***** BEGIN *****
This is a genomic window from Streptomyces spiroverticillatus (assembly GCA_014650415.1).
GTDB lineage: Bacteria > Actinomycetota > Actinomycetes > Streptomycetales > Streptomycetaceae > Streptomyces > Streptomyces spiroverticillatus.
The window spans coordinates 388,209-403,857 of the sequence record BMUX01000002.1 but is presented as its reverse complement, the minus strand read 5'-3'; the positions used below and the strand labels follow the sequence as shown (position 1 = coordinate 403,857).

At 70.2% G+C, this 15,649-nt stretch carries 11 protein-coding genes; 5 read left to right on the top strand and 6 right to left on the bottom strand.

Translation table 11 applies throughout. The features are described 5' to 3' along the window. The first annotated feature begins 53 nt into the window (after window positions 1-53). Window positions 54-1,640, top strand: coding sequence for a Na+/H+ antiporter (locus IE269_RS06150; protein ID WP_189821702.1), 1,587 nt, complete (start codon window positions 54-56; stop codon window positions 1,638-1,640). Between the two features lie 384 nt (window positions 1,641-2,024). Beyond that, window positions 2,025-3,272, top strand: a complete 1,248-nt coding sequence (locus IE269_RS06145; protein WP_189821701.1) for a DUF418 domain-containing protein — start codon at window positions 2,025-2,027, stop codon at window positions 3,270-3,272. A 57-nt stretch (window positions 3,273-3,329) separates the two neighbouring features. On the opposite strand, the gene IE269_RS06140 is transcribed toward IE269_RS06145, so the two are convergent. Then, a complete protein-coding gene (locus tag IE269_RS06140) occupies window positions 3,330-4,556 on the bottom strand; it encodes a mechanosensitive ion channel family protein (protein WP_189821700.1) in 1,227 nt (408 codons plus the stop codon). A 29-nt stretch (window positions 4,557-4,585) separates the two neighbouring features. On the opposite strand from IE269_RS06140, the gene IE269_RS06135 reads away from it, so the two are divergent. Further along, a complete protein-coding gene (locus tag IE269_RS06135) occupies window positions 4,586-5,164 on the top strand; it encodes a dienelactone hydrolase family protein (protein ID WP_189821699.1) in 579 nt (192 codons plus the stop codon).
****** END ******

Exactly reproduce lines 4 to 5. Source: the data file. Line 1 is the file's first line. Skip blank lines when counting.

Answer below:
At 70.2% G+C, this 15,649-nt stretch carries 11 protein-coding genes; 5 read left to right on the top strand and 6 right to left on the bottom strand.

Translation table 11 applies throughout. The features are described 5' to 3' along the window. The first annotated feature begins 53 nt into the window (after window positions 1-53). Window positions 54-1,640, top strand: coding sequence for a Na+/H+ antiporter (locus IE269_RS06150; protein ID WP_189821702.1), 1,587 nt, complete (start codon window positions 54-56; stop codon window positions 1,638-1,640). Between the two features lie 384 nt (window positions 1,641-2,024). Beyond that, window positions 2,025-3,272, top strand: a complete 1,248-nt coding sequence (locus IE269_RS06145; protein WP_189821701.1) for a DUF418 domain-containing protein — start codon at window positions 2,025-2,027, stop codon at window positions 3,270-3,272. A 57-nt stretch (window positions 3,273-3,329) separates the two neighbouring features. On the opposite strand, the gene IE269_RS06140 is transcribed toward IE269_RS06145, so the two are convergent. Then, a complete protein-coding gene (locus tag IE269_RS06140) occupies window positions 3,330-4,556 on the bottom strand; it encodes a mechanosensitive ion channel family protein (protein WP_189821700.1) in 1,227 nt (408 codons plus the stop codon). A 29-nt stretch (window positions 4,557-4,585) separates the two neighbouring features. On the opposite strand from IE269_RS06140, the gene IE269_RS06135 reads away from it, so the two are divergent. Further along, a complete protein-coding gene (locus tag IE269_RS06135) occupies window positions 4,586-5,164 on the top strand; it encodes a dienelactone hydrolase family protein (protein ID WP_189821699.1) in 579 nt (192 codons plus the stop codon).